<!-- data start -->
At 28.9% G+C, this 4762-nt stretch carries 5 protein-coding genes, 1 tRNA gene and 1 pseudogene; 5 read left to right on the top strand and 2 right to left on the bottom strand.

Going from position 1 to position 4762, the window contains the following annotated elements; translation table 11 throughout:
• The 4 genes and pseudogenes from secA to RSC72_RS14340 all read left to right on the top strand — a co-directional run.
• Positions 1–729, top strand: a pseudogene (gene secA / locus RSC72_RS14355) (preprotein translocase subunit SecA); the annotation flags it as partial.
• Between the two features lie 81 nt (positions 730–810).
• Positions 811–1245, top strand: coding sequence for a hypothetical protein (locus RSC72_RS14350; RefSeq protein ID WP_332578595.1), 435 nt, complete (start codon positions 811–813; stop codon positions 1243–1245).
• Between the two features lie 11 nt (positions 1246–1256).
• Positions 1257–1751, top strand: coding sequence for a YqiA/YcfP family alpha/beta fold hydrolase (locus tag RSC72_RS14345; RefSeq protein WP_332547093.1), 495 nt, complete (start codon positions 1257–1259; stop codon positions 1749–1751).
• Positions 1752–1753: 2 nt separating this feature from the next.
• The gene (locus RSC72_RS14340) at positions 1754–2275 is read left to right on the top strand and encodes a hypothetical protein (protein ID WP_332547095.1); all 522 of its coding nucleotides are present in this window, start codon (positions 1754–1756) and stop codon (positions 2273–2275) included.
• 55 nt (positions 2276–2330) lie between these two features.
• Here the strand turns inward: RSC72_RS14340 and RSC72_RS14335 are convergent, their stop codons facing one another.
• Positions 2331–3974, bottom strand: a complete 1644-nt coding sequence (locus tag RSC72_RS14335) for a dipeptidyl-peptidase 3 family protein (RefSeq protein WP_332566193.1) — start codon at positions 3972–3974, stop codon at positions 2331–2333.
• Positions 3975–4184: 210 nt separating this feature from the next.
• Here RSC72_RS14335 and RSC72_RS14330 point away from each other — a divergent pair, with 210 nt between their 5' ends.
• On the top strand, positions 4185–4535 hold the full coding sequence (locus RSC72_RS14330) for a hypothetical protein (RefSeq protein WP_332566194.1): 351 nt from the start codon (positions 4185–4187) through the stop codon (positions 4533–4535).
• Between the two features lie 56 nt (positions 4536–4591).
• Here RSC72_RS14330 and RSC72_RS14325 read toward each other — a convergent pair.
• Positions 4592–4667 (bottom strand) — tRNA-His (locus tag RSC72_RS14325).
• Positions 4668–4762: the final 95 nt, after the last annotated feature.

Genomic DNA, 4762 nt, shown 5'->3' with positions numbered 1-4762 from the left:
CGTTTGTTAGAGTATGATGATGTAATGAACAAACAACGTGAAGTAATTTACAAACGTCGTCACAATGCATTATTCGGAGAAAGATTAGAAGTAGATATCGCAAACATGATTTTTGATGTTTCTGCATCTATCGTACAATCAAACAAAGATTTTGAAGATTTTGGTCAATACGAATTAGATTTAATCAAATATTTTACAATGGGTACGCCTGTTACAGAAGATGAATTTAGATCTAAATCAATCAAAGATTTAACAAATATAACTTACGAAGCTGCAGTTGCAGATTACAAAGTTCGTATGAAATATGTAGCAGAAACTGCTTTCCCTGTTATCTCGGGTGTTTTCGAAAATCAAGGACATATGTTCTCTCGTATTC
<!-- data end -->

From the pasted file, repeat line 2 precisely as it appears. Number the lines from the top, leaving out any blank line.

Going from position 1 to position 4762, the window contains the following annotated elements; translation table 11 throughout: